Edwin Valero

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Edwin Valero

Name: Edwin Valero
Alias: El Inca Dinamita
Hometown: Merida, Venezuela
Birthplace: Merida, Venezuela
Died: 2010-04-19 (Age:28)
Stance: Southpaw
Height: 168cm
Reach: 175cm
Pro Boxer: Record
Amateur Boxer: Record

Career Review

Edwin "Dinamita" Valero had a tough upbringing on the streets on Venezuela. His father left him when he was 7 years old, so to help his family he started working selling fruit on the fruit stands. He would later get a job working in a boxing gym and the rest is history. He started to box aged 12 compiling a reported amateur record of 86-6 with 45 knockouts. Some reports list 57 knockouts, but Valero confirmed his record after his second professional fight, saying, "Soy estilista y tambien pego duro. En amateur gane 86 peleas y propino 45 nocauts." It has been said that in his youth, Valero was a member of a gang and engaged in street fights and would drive by and rob people whilst driving a moped or motorbike. It has also been said that he started taking heavy drugs whilst in the gang. Boxing would take him away from the street life. He would become the Venezuelan national amateur champion three years running, as well as the 2000 Central American & Caribbean Featherweight Champion, beating Mexican Olympian Francisco Bojado in the final.

Valero was in a severe motorcycle accident on February 5, 2001. He suffered a cerebral hemorrhage and a fractured skull. About a year later, he was cleared by doctors in Venezuela to fight and turned professional on July 9, 2002 with a first-round knockout of Eduardo Hernandez.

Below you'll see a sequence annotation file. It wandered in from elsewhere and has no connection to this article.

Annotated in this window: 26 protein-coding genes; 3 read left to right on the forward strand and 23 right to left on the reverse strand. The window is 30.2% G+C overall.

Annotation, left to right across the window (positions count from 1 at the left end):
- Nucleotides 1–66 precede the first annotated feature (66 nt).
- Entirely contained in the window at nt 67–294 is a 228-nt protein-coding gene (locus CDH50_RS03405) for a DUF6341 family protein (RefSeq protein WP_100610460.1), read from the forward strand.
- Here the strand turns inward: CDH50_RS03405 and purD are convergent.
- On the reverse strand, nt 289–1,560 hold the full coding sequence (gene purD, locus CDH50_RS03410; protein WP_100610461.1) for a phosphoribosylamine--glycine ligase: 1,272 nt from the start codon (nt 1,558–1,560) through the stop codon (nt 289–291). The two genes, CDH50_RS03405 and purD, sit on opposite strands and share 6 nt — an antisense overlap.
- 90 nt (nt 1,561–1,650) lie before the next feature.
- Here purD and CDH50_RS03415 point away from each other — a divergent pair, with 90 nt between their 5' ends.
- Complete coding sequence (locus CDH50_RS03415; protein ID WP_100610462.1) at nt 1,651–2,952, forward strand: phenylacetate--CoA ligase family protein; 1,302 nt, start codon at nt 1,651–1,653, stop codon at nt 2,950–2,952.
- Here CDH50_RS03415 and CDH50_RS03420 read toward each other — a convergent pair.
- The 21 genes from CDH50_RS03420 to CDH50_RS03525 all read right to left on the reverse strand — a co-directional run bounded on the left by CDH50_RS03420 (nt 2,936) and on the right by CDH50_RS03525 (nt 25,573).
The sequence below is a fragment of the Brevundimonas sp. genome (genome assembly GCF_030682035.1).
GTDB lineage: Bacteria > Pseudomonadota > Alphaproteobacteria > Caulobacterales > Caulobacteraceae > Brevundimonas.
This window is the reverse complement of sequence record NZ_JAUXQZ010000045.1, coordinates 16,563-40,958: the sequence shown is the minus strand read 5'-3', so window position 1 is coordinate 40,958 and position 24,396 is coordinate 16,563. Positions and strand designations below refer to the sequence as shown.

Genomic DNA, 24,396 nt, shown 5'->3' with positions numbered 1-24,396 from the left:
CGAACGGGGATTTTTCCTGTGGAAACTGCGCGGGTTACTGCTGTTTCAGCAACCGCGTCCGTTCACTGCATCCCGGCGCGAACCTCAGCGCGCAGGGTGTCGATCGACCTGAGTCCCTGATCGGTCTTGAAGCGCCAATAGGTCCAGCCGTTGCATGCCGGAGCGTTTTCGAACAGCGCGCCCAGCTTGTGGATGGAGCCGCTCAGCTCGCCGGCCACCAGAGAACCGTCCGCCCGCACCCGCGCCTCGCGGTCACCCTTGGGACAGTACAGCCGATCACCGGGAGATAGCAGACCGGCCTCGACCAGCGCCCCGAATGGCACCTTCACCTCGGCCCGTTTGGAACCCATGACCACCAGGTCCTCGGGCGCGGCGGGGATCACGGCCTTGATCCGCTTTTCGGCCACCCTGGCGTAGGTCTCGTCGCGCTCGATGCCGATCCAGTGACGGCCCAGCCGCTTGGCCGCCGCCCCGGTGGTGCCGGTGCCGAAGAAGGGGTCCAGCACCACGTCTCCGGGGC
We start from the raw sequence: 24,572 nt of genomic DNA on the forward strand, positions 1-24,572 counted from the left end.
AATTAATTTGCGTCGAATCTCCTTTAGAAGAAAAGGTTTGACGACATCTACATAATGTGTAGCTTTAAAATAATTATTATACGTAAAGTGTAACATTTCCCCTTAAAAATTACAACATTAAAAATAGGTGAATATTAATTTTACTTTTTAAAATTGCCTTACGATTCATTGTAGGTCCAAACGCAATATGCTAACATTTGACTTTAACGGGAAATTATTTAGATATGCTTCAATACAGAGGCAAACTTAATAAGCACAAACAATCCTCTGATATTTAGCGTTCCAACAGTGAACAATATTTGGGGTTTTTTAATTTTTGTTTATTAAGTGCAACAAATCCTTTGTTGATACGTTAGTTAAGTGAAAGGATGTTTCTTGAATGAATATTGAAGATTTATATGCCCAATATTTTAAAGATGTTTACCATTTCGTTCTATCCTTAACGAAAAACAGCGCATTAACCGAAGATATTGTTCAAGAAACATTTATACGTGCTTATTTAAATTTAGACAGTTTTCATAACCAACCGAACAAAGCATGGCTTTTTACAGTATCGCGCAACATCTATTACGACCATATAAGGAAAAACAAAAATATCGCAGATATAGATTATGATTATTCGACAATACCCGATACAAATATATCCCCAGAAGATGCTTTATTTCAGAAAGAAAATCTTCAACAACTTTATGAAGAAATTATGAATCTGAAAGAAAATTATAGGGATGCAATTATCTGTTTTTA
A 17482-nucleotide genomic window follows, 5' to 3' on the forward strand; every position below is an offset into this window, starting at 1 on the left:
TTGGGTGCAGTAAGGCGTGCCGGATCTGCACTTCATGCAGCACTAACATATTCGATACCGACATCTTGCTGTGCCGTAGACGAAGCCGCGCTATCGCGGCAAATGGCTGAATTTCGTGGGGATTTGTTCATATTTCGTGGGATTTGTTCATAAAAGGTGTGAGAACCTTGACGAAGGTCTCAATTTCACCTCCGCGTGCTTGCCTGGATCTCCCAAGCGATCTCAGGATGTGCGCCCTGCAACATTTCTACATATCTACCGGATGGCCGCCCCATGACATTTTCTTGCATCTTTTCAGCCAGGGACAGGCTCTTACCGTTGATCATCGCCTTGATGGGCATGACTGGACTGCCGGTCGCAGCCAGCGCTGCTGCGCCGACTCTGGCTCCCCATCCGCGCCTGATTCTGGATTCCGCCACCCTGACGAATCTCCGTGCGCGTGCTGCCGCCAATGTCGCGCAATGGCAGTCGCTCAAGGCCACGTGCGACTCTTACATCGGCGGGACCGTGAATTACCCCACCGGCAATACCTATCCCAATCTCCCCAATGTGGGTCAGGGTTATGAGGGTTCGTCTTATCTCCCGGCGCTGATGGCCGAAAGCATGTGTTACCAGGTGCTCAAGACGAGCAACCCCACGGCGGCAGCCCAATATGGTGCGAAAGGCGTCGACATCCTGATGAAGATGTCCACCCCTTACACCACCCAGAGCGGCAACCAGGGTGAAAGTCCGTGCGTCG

Golden Boy Promotions signed Valero after his third fight in the United States, a first-round knockout of Tomas Zambrano in Irvine, California on December 18, 2003. Golden Boy tried to put him on a card in New York in January 2004, but he was declined a license after a routine MRI revealed a small blood clot on his brain, the result of the motorcycle accident. The New York State Athletic Commission placed him on the indefinite suspension list.

After a seventeen month layoff, Valero returned to boxing. He fought in Argentina, Panama, Venezuela, Japan, and France.

On February 25, 2006, Valero knocked out Whyber Garcia in the first round to win the WBA Fedelatin Super Featherweight Championship. In his next fight, he knocked out Genaro Trazancos in two rounds, which ended his consecutive first-round knockout streak at eighteen. Valero eclipsed the undocumented 100-year-old record established by Young Otto in 1906, who reportedly won sixteen straight matches by first-round knockout. Valero said, "In my matches, I focus on winning, but I'm not going for knockouts." Valero's record was surpassed in 2008 when Tyrone Brunson scored nineteen straight first-round knockouts. Brunson however, did it by beating very low opposition and would soon after go on to become a journeyman when he eventually stepped up the level of competition.

Valero won the WBA Super Featherweight Championship with a tenth-round knockout of Vicente Mosquera on August 5, 2006 in Panama in his 20th bout. He made four successful title defenses before relinquishing the title on September 4, 2008 to move up to lightweight.